A lot of people may see this and think ‘Quorn… gross’. However, I guarantee that this is delicious. I used to be Pescatarian (involuntarily as I was allergic to all animal protein besides fish and egg whites until I was 8), so Quorn was a huge part of my diet as it’s a great way to get a healthy dose of protein. Unfortunately for vegans, not all Quorn products are suitable for your diet as a lot contain egg whites. Either way I would say for those non-vegans out there, it is definitely worth a go, you can learn to love it as a nice alternative from meat now and again.IMG_2774

This dish is also very simple to make and should only take about 20-25 minutes including both prep and cooking. It is a relatively low fat dish and as Quorn is lower calorie than chicken… you can have even more of it.

Ingredients (serves 2):

  • 350g Quorn chicken
  • 1 onion
  • 1tbsp coconut oil
  • 1 Large green pepper (or any colour of your choice!)
  • 50g frozen peas
  • 1/2 jar of Sainsbury’s Red Thai curry paste (this one is dairy free)
  • Half a cup of coconut milk
  • 57g Sainsburys basmati white rice (uncooked)

Method:

  • First cut up your onion and pepper and put aside.
  • Then fry the onion in the coconut oil until the onion goes slightly see-through and then add in the Quorn chicken.
  • Fry for about 5 minutes and add in the peas. Allow them to defrost in the pan.
  • Then start to cook your rice according to the instructions on the packet.
  • Add in the curry paste to your dish along with the coconut milk and fry for a further few minutes.
  • When it looks like the ingredients are cooked (which they should be by now), add in the pepper – if you prefer your pepper to be soft you can add it in earlier, or leave it to cook for longer. However I prefer it to be a bit crunchier so I will only fry it with the rest of the ingredients for a few minutes at most.
  • Both your curry and your rice should then be done! Enjoy!

All in all this meal is very cheap to make and I normally save one portion for the next day. Hope you like it and if you do and you make it then let me know on instagram by tagging us and using the #whygowithout hashtag.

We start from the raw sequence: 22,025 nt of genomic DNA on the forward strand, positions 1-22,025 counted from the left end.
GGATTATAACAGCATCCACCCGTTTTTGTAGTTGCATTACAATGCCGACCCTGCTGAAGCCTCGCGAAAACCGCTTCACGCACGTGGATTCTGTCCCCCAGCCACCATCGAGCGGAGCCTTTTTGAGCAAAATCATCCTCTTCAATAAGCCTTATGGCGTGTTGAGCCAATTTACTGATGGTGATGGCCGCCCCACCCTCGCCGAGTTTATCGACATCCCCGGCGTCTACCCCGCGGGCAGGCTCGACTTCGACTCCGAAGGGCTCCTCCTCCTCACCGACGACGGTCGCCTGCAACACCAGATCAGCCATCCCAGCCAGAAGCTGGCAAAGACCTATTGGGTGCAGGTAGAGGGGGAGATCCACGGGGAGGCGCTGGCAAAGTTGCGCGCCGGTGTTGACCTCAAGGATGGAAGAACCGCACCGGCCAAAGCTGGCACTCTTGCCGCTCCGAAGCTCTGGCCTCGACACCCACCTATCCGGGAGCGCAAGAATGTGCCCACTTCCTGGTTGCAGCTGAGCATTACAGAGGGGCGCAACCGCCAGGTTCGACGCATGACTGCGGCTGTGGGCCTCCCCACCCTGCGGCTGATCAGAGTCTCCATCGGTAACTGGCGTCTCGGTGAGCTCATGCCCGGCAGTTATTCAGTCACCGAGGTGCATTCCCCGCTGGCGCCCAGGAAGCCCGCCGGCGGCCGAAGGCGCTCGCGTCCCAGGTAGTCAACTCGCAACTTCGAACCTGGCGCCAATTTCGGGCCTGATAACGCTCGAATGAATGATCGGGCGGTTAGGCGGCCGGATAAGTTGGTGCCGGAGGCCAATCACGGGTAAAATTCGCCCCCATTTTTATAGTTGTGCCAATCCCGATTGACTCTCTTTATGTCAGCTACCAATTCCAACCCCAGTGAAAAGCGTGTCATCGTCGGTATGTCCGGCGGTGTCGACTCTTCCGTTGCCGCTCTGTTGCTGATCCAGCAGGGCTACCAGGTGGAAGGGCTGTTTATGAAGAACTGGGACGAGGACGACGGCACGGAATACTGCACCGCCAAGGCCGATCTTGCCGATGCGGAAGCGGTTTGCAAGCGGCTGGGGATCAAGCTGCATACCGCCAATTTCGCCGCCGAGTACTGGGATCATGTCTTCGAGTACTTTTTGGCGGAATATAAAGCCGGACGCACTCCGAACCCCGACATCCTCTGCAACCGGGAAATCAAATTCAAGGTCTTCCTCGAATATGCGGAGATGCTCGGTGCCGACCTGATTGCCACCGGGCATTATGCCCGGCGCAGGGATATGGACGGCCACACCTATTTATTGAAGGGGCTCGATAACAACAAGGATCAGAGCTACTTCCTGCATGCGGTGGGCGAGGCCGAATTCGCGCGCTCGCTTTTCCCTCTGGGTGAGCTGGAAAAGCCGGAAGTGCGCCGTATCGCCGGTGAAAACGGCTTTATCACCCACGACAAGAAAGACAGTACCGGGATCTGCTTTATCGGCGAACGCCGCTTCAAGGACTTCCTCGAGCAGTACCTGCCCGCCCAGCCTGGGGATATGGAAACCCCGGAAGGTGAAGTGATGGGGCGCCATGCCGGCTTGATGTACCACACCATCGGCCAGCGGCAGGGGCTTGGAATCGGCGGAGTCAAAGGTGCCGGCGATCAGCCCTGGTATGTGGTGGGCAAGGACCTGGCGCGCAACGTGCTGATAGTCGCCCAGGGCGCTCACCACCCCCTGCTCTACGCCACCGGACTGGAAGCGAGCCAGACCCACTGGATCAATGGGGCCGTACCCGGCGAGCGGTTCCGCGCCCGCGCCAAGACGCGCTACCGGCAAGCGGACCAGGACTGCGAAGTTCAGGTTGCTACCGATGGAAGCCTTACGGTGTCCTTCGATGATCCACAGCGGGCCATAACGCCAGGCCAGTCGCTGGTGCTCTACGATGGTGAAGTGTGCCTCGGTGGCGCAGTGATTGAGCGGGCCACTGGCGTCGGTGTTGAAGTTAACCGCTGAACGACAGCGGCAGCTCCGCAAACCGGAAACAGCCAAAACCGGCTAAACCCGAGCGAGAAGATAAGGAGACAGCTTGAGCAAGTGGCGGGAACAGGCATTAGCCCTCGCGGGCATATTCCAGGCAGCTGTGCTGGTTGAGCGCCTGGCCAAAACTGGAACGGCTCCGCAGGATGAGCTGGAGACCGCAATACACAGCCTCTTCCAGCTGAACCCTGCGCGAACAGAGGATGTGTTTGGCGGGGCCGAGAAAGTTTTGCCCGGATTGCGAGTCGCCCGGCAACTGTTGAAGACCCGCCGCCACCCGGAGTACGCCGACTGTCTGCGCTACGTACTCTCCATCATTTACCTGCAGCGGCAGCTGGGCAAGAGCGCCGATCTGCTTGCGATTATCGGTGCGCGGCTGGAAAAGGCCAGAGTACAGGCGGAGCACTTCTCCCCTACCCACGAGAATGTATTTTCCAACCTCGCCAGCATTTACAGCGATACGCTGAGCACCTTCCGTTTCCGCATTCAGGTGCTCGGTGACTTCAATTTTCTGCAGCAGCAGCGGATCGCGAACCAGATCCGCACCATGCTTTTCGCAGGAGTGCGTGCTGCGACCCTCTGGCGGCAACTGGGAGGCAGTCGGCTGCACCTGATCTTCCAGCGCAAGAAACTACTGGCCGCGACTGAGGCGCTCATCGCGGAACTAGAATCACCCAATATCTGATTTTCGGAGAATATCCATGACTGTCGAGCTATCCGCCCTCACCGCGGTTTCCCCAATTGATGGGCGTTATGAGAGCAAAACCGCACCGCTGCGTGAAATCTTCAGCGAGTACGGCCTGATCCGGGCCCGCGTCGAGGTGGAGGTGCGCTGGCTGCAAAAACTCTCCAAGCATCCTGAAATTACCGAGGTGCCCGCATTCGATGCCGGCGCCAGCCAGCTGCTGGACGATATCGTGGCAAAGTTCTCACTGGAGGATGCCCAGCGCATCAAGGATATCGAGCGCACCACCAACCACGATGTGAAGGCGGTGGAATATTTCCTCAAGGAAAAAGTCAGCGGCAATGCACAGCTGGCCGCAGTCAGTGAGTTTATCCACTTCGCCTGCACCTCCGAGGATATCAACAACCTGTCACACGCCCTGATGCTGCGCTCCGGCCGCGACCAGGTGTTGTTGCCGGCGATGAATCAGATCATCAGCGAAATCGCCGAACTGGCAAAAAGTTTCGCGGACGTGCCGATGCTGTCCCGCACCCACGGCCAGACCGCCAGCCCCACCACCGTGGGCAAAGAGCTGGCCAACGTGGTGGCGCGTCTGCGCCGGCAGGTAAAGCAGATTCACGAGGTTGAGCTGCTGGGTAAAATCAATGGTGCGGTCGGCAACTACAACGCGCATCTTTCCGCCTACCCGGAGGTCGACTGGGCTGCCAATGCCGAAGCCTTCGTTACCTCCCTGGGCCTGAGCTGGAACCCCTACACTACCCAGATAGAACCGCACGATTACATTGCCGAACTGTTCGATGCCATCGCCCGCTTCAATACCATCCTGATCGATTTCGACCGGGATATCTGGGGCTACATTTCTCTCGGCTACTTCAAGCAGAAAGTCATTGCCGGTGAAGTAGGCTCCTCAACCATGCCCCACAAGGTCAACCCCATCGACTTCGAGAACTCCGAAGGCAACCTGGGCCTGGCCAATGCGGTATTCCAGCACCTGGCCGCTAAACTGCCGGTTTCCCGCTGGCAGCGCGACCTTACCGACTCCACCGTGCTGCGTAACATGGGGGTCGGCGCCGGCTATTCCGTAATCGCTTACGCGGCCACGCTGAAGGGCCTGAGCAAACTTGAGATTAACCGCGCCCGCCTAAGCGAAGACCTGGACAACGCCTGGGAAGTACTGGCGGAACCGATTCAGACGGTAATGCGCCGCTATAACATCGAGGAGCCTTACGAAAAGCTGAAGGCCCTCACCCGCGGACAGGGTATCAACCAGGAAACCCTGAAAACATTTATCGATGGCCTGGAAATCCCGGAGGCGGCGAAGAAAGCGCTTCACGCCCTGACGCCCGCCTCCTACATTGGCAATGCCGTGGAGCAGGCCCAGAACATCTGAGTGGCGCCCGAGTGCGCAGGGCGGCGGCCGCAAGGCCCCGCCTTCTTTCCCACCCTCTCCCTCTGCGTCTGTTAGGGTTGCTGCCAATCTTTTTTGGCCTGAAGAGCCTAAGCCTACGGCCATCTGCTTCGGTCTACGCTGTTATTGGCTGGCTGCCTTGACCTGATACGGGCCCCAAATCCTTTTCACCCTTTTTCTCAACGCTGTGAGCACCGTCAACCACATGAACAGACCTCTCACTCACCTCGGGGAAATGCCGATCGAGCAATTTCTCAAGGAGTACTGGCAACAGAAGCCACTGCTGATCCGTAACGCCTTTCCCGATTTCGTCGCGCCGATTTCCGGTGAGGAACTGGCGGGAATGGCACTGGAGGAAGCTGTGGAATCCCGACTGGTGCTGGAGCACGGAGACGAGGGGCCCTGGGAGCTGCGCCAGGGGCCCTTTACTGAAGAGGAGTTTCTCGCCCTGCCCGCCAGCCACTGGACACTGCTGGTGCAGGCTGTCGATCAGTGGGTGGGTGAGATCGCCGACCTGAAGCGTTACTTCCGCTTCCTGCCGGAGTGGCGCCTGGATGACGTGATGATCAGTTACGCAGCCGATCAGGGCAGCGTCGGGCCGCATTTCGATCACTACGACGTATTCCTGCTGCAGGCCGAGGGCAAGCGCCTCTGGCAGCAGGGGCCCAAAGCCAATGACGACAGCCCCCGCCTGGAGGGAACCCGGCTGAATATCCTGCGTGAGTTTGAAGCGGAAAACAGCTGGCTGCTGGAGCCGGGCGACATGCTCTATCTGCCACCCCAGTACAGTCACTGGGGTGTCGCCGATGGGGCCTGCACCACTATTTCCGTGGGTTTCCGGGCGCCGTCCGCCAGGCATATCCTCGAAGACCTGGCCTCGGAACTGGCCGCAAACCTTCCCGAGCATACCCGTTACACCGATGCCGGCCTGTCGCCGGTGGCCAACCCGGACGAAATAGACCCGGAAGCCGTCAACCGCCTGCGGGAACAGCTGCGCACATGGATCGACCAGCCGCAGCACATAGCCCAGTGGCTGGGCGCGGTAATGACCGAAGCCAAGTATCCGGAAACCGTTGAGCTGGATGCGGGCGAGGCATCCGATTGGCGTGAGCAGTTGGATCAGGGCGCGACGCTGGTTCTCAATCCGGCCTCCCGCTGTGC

Healthy on a student budget: Egg fried rice

Coming back to University this year I’ve already started struggling with how to stay healthy on a student budget. Admittedly, I do spend more on food than the average student… but that’s just because of this blog and the fact dairy alternatives are that much more expensive. I have some quick and easy key meals which help me to stay on track after a busy day at UNI that keep the price down, so I thought I’d give a few ideas to help those who are struggling. This week is egg fried rice

Eggs are my staple food. I buy a pack of 12-15 at the beginning of the week and I normally get through them all by the end. There are so many things you can make with them. Protein pancakes, egg fried rice, they can be scrambled, boiled, poached etc and the list goes on. They are so cheap and provide you with lots of crucial nutrients, giving you a nice serving of healthy fats and protein.

Egg fried riceIMG_2812

Egg fried rice is very filling, cheap and easy to make which most people are surprised about. I will normally serve mine with some chicken to add some more protein to the dish. Here’s how I make it:

Ingredients:

  • 1 tbsp coconut oil/olive oil
  • 1 medium egg
  • 3 Spring onions
  • 50g baby button mushrooms
  • 1 tbsp soy sauce
  • 50g frozen peas
  • Salt & Pepper to taste

Method:

  • Boil the rice (following the serving suggestion and instructions on the packet). Lots
    of people think you have to eat brown rice if you want it to be ‘healthy’, but white rice is great too! And if you have a high fibre diet like me, its best to try to limit fibre in places you can, so I always eat white rice (it also cooks much faster).
  • In the mean time chop up the spring onions and mushrooms and put aside.
  • Get a pan and pour some oil onto it. Heat it up and then add the frozen peas.
    When the peas start to change colour, and look as if they are defrosted, add the spring onions and mushrooms and fry them for a few minutes.
  • By this point, the rice should be nearly done. Try a bit to make sure it is cooked to your taste. When it is ready add it to the pan.
  • Fry together for less than a minute and then crack the egg into the pan and with a wooden spoon stir quickly. The egg will start to scramble in the rice and veg.
  • When the egg looks like it is evenly distributed and cooked, add the soy sauce and season with some salt and pepper and stir more.
  • You’re dinner is ready! Serve with chicken or fish for a protein packed meal.